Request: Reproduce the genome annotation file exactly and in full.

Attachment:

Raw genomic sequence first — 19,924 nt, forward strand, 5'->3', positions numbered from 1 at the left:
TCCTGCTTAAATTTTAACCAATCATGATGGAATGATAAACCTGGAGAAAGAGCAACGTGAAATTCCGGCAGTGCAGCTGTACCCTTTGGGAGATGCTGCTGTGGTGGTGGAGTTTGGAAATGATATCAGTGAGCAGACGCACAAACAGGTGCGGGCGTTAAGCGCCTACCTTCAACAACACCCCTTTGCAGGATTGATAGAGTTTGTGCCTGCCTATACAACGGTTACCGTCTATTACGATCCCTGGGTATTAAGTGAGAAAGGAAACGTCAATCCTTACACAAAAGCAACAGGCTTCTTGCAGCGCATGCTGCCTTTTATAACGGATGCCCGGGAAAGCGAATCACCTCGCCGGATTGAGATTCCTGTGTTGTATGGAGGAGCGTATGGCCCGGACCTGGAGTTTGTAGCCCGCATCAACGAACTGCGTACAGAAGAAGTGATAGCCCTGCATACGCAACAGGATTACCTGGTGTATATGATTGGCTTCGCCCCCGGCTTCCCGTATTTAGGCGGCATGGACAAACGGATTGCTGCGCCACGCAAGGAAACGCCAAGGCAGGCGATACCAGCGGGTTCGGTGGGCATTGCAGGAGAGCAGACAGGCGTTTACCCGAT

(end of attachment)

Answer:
Raw genomic sequence first — 19,924 nt, forward strand, 5'->3', positions numbered from 1 at the left:
TCCTGCTTAAATTTTAACCAATCATGATGGAATGATAAACCTGGAGAAAGAGCAACGTGAAATTCCGGCAGTGCAGCTGTACCCTTTGGGAGATGCTGCTGTGGTGGTGGAGTTTGGAAATGATATCAGTGAGCAGACGCACAAACAGGTGCGGGCGTTAAGCGCCTACCTTCAACAACACCCCTTTGCAGGATTGATAGAGTTTGTGCCTGCCTATACAACGGTTACCGTCTATTACGATCCCTGGGTATTAAGTGAGAAAGGAAACGTCAATCCTTACACAAAAGCAACAGGCTTCTTGCAGCGCATGCTGCCTTTTATAACGGATGCCCGGGAAAGCGAATCACCTCGCCGGATTGAGATTCCTGTGTTGTATGGAGGAGCGTATGGCCCGGACCTGGAGTTTGTAGCCCGCATCAACGAACTGCGTACAGAAGAAGTGATAGCCCTGCATACGCAACAGGATTACCTGGTGTATATGATTGGCTTCGCCCCCGGCTTCCCGTATTTAGGCGGCATGGACAAACGGATTGCTGCGCCACGCAAGGAAACGCCAAGGCAGGCGATACCAGCGGGTTCGGTGGGCATTGCAGGAGAGCAGACAGGCGTTTACCCGAT